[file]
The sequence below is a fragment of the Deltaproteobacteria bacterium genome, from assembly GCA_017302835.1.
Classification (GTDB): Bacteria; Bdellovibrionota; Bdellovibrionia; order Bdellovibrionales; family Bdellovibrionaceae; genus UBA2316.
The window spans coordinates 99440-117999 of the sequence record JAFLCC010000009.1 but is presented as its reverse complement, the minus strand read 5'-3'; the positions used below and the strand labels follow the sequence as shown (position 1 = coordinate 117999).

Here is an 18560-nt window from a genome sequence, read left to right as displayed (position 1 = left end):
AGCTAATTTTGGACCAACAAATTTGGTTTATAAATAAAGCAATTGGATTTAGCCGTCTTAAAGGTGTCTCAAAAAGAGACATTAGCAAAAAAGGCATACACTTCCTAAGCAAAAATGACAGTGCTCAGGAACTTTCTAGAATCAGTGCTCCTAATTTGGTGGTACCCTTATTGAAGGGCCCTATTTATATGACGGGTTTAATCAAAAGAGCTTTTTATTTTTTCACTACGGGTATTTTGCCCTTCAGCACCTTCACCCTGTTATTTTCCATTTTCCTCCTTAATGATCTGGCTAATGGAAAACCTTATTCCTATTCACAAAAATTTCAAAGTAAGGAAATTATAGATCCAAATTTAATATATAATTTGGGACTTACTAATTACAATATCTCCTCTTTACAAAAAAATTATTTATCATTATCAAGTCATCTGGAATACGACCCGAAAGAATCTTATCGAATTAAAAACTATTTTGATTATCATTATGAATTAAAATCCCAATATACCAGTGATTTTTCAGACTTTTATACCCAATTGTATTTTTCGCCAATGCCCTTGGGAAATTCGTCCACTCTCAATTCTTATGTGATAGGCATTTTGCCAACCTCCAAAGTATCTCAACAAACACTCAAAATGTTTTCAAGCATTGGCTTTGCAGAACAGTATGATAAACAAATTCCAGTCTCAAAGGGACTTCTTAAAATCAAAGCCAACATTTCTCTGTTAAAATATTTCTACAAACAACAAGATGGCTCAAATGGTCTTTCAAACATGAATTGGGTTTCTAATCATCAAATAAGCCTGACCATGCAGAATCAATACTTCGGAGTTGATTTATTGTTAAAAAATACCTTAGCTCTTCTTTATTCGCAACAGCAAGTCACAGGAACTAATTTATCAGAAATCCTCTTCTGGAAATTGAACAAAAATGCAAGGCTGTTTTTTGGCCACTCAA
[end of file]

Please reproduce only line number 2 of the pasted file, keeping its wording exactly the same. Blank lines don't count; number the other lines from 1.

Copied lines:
Classification (GTDB): Bacteria; Bdellovibrionota; Bdellovibrionia; order Bdellovibrionales; family Bdellovibrionaceae; genus UBA2316.